- The Bear & Ragged Staff – a bit of a hike out of Oxford Ring Road. Visitors here will be well rewarded.
- Red Lion – nice atmosphere – especially for group dinners.
- No 1. Ship Street – wonderful food options. Good for dates.
- La Cucina – Great dishes and reasonable prices
- IL Principe – Authentic pasta and pizza dishes. No dining – just takeout and cooking supplies
- The White Rabbit – Best pizza in Oxford
- The Coconut Tree – Lots of wonderful little tapas – go here often
Thai / Asian
- Oli’s Thai – Easily one of the best restaurants in Oxford. Books months in advance – does not allow children though………
- Pan Pan – one of our frequent spots – lots of street food options. Everyone likes this place.
- The Alternative Tuck Shop – This is THE sandwich shop. Just look at the lines – they go out 20 strong during lunch rush
- Taylors – good for a quick option. Multiple locations.
- Za’atar Bake – this place is great. Good for just about every meal – good baked goods.
- Spice Roots – wonderful cuisine options
- Kazbar Restaurant – Great wines and lots of yummy tapas
Night Time Munchies
- Solomon’s Grill – a food truck usually seen on Broad Street – three pounds for an ungodly amount of fries – yum. Moves location from time-to-time
- Peppers – might be one of the best burgers in Oxford
- Kebab King – chicken and fries. Good on a late night……but not any other time. Kind of like Waffle House
One quick note: High tea is widely regarded as a tourist thing. However, I love it : ) these are two good options.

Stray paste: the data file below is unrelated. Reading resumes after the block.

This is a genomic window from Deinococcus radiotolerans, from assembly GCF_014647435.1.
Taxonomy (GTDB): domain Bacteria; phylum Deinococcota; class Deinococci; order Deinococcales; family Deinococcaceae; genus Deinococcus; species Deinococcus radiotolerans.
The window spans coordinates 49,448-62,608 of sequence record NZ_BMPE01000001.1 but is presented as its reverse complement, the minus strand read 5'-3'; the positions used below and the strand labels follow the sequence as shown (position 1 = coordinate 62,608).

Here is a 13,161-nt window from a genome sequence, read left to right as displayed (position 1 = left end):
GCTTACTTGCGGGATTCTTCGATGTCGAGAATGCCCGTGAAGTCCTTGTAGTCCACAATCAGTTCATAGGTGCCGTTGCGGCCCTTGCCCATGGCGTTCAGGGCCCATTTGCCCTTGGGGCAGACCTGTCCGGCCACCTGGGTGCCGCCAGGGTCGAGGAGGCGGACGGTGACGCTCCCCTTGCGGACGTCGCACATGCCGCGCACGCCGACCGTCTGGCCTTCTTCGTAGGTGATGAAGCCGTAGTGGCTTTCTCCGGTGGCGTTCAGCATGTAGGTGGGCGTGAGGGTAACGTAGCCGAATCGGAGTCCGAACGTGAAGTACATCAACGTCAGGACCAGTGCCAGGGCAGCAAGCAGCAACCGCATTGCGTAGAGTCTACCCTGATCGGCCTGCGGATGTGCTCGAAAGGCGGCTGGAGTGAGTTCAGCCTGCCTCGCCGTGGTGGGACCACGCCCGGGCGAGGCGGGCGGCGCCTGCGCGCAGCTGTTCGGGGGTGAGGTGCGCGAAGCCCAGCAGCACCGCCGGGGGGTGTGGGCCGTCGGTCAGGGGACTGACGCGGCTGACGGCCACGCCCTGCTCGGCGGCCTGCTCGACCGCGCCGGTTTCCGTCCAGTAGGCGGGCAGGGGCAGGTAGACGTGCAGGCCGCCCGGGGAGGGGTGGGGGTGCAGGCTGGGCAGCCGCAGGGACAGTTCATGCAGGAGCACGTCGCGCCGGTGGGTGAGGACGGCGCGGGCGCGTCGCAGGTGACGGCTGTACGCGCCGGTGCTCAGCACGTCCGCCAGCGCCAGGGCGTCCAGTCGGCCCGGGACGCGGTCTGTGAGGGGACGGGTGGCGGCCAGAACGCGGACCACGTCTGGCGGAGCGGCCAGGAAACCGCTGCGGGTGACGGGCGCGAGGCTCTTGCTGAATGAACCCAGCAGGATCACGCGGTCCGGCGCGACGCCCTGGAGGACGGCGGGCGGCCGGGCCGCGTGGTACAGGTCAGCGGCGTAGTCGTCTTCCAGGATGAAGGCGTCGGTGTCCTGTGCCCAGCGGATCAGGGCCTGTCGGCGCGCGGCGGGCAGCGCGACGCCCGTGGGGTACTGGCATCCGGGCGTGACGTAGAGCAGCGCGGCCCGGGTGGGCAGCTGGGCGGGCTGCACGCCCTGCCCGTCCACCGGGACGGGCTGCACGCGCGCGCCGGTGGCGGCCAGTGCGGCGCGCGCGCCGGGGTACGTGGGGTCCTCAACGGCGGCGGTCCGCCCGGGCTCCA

- Old Parsonage Hotel – Wonderful place to get your afternoon tea
- Vaults & Garden – again, a great spot
Places to get groceries other than Tesco and Sainsbury
- Gloucester Green Market – happens every Wednesday. Lots of fresh veggies and fruit options. On Thursday there are food stands for lunch options.
- Hamblin Bread – Amazing bread options. Also, fresh honey – great for aiding seasonal allergies – hay-fever comes in strong every summer.
- Gail’s Bakery – Just go there already. Lots of fresh bread options
- Ocado – Get your food delivered to you. Usually some great deals on your first order(s)
That’s a lot of food – go eat your heart out : )
Oxford is place you could drink yourself silly, and believe me, plenty of undergrad and even graduates do – the city has so much to offer and is sure to quench whatever you fancy for in a pub. Only in the UK will you find 500+ year old pubs that have only modestly changed over the years. Here are some of my favorites:
Almost all of these serve food. I’ll add a few notes on some of these. If I were you, I’d do a pub crawl one night and hit up a few.
- Turf Tavern – supposedly where Clinton smoked but did not inhale. When you get here, it’s like going to a secret location.
- The Rickety Press – Great option for games and foosball
- The Head of the River – beautiful area where you can also get a boat tour or see rowers
- The Victoria – great setting and place to eat in Jericho
- Eagle & Child – where the Inklings frequented (C.S. Lewis and J.R.R. Tolkien)
- Lamb & Flag – Also where the inklings frequented. Likely they crossed the road when the Eagle was full.
- The Kings Arms – One of the oldest pubs in Oxford
- The Lighthouse – Great spot right on the river
- The Oxford Retreat – Sister pub of the Lighthouse – definitely bigger and hosts dances and coffee mics.
- The Varsity Club – one of the best views of the city for a pub
- The Chequers – Great place for trivia and foosball – Wonderful selection of brews beyond just ales.
- The Cape of Good Hope – great location in Cowley. Nice outdoor settings
- The Bear Inn – another one of the oldest pubs
- Jericho Tavern – great spot in Jericho – occasionally has concerts in the upstairs room
- The Angel and Grey Hound – Another great spot if you are in the Cowley area. Great food options and lounge seating. There is outdoor seating in the rear.
Ok, that should be enough for your first crawl. Believe me, there are sooo many more, and I’m sure there are some good ones that I left off the list. Honestly, I don’t think there are too many that are going to disappoint you.